Like the name suggests, Zero Trust is a defensive security architecture that trusts no one and nothing unless verified. It’s a principle that follows one simple rule “never trust, always verify” as opposed to “trust and verify.”

The Zero Trust security model was created in 2010 by John Kindervag, a renowned cybersecurity expert, during his tenure as a vice president and principal analyst for Forrester Research. Since then, the concept has been widely popularized by leading tech and security companies and implemented as a cybersecurity framework basis in countless organizations, including the US federal government.


Kindervag realized that trust was a gaping security vulnerability and designed this new data protection approach to eliminate it. The conventional cybersecurity architecture falsely assumes that everything inside an organization’s network can be trusted. This “broken trust model” also implies that devices and user identities are not compromised and that users can be trusted to act responsibly, which is not always true, especially not with employees working from home.

The principles and technologies behind Zero Trust

Zero Trust does not change the trustworthiness of a system, device, or user; instead, it eliminates trust as a cybersecurity marker altogether. It does this by leveraging a number of techniques and technologies, such as:

1. Preventing lateral movement within a network

Part of the Zero Trust architecture is designed to stop threats in their tracks. Preventing lateral movement means creating barriers between different key segments of the same network. If a threat manages to enter the network through one node, segmented access prevents it from spreading to other systems. There are two main ways you can do this:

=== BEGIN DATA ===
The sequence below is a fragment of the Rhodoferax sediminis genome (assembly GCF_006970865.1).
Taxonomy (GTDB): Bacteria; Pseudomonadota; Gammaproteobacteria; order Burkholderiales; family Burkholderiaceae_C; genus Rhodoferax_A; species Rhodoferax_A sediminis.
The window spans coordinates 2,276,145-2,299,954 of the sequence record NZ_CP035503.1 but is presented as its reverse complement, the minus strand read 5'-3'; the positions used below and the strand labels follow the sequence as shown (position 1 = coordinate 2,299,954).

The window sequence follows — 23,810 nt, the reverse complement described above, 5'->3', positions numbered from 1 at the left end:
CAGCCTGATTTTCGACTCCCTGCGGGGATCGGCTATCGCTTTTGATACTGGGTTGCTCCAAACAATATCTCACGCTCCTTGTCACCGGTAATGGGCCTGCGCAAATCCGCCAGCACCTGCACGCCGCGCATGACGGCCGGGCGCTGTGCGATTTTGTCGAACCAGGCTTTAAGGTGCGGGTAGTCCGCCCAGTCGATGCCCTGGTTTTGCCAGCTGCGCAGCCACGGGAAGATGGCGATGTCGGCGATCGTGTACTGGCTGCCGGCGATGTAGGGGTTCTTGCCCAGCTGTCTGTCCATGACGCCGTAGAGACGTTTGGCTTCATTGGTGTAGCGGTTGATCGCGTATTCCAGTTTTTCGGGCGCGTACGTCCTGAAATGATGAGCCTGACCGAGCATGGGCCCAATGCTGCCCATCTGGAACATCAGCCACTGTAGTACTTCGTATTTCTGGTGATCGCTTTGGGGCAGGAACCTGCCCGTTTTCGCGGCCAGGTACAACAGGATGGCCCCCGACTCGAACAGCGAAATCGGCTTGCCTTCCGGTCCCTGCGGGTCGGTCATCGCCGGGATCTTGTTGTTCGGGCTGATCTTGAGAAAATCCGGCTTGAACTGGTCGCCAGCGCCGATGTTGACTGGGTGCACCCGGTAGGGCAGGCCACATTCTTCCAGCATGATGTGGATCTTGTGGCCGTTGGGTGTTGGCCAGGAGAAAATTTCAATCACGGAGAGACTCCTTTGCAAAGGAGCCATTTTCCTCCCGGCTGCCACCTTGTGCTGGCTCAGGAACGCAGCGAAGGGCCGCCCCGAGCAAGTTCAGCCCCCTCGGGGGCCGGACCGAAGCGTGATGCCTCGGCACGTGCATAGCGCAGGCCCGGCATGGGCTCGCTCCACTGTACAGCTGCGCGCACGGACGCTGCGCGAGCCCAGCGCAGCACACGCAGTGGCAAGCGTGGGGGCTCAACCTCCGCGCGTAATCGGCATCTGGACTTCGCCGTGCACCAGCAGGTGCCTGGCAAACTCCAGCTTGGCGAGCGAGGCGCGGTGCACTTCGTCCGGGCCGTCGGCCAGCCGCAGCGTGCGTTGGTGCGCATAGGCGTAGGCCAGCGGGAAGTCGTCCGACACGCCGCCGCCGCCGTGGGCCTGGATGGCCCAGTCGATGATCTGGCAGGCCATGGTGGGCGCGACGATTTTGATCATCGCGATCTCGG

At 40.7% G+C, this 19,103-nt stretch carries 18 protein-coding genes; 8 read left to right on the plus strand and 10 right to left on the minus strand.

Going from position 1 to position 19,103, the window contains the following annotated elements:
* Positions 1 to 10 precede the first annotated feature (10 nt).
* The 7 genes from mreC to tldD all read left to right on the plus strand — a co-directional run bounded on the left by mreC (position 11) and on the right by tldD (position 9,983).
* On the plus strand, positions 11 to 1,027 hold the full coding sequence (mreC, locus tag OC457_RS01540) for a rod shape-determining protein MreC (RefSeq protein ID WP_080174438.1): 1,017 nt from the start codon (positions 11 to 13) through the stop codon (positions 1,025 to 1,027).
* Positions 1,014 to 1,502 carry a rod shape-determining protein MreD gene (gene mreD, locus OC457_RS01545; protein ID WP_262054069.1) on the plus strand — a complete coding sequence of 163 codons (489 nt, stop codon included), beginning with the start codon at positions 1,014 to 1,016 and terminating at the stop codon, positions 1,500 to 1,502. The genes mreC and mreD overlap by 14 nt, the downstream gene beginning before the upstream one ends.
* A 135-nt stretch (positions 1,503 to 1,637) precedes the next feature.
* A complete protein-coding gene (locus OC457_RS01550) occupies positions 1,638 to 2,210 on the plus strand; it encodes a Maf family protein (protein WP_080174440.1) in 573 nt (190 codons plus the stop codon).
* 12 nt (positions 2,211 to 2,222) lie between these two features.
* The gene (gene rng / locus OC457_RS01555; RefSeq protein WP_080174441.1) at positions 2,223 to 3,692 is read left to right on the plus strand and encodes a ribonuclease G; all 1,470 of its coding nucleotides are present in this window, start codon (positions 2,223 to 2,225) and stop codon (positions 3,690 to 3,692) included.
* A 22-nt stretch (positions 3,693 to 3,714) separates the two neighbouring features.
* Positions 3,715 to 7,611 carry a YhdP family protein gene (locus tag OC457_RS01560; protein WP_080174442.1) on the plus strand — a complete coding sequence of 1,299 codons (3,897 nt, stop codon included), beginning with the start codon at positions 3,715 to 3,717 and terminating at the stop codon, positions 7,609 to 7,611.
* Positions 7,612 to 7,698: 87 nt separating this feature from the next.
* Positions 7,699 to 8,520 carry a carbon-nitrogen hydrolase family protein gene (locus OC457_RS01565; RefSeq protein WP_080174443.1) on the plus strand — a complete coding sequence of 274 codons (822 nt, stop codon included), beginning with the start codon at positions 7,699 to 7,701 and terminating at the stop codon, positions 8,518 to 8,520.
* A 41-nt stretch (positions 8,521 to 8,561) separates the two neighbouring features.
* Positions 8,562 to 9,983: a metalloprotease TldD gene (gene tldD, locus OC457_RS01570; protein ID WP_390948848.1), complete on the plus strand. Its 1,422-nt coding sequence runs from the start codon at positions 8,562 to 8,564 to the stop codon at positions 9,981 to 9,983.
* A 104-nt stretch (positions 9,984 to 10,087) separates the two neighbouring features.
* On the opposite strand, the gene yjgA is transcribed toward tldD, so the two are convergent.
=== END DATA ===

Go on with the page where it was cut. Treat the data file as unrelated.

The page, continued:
• Microsegmentation 

Microsegmentation is a sort of divide-and-conquer network security approach. It’s the practice of breaking up large perimeters into smaller independently secured zones. Doing this maintains separate access and protection on different parts of a network. That means entities assigned to one zone may not cross over to other zones.

• Least-privilege access

Least-privilege access is a common Zero Trust security principle. This is where an organization grants the least possible access permissions to a device or user based on the resources they need to complete a job. For instance, an accountant has no business accessing customer information and should therefore have no right to view or manipulate such data. And the same goes for devices, software applications, and web services.